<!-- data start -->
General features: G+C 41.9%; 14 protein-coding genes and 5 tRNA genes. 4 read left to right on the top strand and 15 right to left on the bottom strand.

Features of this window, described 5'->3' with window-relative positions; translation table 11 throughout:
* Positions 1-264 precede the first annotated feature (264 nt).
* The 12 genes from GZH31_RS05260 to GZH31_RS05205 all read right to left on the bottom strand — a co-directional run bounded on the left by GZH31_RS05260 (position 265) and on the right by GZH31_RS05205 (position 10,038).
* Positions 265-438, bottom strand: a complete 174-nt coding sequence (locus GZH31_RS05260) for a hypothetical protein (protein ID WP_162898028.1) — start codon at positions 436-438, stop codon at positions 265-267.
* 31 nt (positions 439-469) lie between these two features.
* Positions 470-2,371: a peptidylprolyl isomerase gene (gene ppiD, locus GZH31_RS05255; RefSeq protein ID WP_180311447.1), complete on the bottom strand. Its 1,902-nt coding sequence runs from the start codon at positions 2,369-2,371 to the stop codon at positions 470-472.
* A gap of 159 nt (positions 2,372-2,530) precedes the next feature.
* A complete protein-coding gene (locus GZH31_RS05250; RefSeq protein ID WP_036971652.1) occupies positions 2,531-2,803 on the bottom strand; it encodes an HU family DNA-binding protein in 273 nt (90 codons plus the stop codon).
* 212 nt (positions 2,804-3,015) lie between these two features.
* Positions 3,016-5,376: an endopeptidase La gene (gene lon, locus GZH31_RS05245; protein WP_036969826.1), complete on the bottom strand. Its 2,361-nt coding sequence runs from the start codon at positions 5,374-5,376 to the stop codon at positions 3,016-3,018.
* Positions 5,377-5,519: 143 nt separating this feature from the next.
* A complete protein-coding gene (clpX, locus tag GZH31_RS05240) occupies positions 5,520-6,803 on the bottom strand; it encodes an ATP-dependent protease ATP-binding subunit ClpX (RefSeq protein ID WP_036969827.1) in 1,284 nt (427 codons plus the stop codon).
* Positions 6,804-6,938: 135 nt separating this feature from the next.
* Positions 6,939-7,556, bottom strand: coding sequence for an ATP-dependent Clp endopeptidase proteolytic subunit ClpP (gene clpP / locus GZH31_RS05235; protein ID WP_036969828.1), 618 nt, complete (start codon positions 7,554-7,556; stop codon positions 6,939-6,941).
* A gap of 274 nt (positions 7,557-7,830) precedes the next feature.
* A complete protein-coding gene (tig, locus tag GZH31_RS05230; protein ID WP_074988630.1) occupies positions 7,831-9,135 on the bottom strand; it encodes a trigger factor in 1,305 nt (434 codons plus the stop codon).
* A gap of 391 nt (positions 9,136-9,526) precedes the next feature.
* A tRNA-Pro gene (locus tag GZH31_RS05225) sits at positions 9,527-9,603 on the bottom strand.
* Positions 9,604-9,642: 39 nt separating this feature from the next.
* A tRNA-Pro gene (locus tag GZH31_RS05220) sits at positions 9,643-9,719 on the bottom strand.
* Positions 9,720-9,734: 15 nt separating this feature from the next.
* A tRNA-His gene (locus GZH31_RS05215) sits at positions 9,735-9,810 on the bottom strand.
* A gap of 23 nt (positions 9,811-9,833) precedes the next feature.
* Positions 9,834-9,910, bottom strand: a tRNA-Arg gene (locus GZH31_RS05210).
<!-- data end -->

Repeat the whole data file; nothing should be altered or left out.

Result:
General features: G+C 41.9%; 14 protein-coding genes and 5 tRNA genes. 4 read left to right on the top strand and 15 right to left on the bottom strand.

Features of this window, described 5'->3' with window-relative positions; translation table 11 throughout:
* Positions 1-264 precede the first annotated feature (264 nt).
* The 12 genes from GZH31_RS05260 to GZH31_RS05205 all read right to left on the bottom strand — a co-directional run bounded on the left by GZH31_RS05260 (position 265) and on the right by GZH31_RS05205 (position 10,038).
* Positions 265-438, bottom strand: a complete 174-nt coding sequence (locus GZH31_RS05260) for a hypothetical protein (protein ID WP_162898028.1) — start codon at positions 436-438, stop codon at positions 265-267.
* 31 nt (positions 439-469) lie between these two features.
* Positions 470-2,371: a peptidylprolyl isomerase gene (gene ppiD, locus GZH31_RS05255; RefSeq protein ID WP_180311447.1), complete on the bottom strand. Its 1,902-nt coding sequence runs from the start codon at positions 2,369-2,371 to the stop codon at positions 470-472.
* A gap of 159 nt (positions 2,372-2,530) precedes the next feature.
* A complete protein-coding gene (locus GZH31_RS05250; RefSeq protein ID WP_036971652.1) occupies positions 2,531-2,803 on the bottom strand; it encodes an HU family DNA-binding protein in 273 nt (90 codons plus the stop codon).
* 212 nt (positions 2,804-3,015) lie between these two features.
* Positions 3,016-5,376: an endopeptidase La gene (gene lon, locus GZH31_RS05245; protein WP_036969826.1), complete on the bottom strand. Its 2,361-nt coding sequence runs from the start codon at positions 5,374-5,376 to the stop codon at positions 3,016-3,018.
* Positions 5,377-5,519: 143 nt separating this feature from the next.
* A complete protein-coding gene (clpX, locus tag GZH31_RS05240) occupies positions 5,520-6,803 on the bottom strand; it encodes an ATP-dependent protease ATP-binding subunit ClpX (RefSeq protein ID WP_036969827.1) in 1,284 nt (427 codons plus the stop codon).
* Positions 6,804-6,938: 135 nt separating this feature from the next.
* Positions 6,939-7,556, bottom strand: coding sequence for an ATP-dependent Clp endopeptidase proteolytic subunit ClpP (gene clpP / locus GZH31_RS05235; protein ID WP_036969828.1), 618 nt, complete (start codon positions 7,554-7,556; stop codon positions 6,939-6,941).
* A gap of 274 nt (positions 7,557-7,830) precedes the next feature.
* A complete protein-coding gene (tig, locus tag GZH31_RS05230; protein ID WP_074988630.1) occupies positions 7,831-9,135 on the bottom strand; it encodes a trigger factor in 1,305 nt (434 codons plus the stop codon).
* A gap of 391 nt (positions 9,136-9,526) precedes the next feature.
* A tRNA-Pro gene (locus tag GZH31_RS05225) sits at positions 9,527-9,603 on the bottom strand.
* Positions 9,604-9,642: 39 nt separating this feature from the next.
* A tRNA-Pro gene (locus tag GZH31_RS05220) sits at positions 9,643-9,719 on the bottom strand.
* Positions 9,720-9,734: 15 nt separating this feature from the next.
* A tRNA-His gene (locus GZH31_RS05215) sits at positions 9,735-9,810 on the bottom strand.
* A gap of 23 nt (positions 9,811-9,833) precedes the next feature.
* Positions 9,834-9,910, bottom strand: a tRNA-Arg gene (locus GZH31_RS05210).